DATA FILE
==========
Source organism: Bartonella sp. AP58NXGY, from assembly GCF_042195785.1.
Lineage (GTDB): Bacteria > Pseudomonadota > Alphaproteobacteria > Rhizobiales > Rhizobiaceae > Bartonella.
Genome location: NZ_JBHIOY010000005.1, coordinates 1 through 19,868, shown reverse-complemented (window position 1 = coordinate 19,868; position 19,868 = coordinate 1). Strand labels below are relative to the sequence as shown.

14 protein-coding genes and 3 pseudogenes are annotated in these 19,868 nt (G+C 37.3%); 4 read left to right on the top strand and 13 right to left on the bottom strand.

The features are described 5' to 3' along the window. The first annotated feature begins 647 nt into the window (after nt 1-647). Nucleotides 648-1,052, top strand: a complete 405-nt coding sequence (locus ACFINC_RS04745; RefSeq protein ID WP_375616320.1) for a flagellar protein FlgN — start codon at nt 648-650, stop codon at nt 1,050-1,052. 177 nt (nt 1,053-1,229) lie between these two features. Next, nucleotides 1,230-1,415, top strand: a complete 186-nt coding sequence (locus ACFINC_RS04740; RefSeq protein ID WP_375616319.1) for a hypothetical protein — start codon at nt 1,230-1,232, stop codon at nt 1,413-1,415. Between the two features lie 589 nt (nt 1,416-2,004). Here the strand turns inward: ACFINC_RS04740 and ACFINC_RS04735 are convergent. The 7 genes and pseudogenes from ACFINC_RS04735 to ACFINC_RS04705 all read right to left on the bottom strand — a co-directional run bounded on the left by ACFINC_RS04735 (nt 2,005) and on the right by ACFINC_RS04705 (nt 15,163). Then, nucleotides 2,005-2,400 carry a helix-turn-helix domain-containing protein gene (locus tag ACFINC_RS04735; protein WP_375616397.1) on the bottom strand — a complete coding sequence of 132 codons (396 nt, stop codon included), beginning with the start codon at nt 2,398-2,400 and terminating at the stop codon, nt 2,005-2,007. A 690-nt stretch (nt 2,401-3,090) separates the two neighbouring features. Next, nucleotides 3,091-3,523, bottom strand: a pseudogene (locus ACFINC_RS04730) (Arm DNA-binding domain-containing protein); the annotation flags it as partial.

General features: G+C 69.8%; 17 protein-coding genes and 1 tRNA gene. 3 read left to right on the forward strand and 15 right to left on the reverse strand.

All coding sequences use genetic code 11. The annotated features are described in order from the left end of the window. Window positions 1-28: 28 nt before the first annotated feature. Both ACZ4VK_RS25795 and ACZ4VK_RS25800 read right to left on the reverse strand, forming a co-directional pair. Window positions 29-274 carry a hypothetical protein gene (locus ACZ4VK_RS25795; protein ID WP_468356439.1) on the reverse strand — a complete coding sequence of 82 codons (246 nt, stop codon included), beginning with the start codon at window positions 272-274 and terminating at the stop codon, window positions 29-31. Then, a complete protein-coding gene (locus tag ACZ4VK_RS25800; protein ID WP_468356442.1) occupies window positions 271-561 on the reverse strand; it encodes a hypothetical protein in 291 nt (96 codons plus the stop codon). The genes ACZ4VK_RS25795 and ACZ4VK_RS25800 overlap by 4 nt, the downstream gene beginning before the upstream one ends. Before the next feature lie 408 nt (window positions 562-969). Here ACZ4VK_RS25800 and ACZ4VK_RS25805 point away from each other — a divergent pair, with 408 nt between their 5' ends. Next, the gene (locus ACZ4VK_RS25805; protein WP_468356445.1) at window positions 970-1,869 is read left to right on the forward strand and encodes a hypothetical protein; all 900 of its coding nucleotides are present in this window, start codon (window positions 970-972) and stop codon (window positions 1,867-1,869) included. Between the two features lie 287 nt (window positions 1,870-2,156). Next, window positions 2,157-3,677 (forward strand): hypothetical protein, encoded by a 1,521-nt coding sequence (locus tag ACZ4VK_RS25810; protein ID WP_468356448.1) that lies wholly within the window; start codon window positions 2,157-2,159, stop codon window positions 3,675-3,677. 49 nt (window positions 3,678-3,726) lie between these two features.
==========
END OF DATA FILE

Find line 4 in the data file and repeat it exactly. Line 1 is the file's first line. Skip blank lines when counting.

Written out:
14 protein-coding genes and 3 pseudogenes are annotated in these 19,868 nt (G+C 37.3%); 4 read left to right on the top strand and 13 right to left on the bottom strand.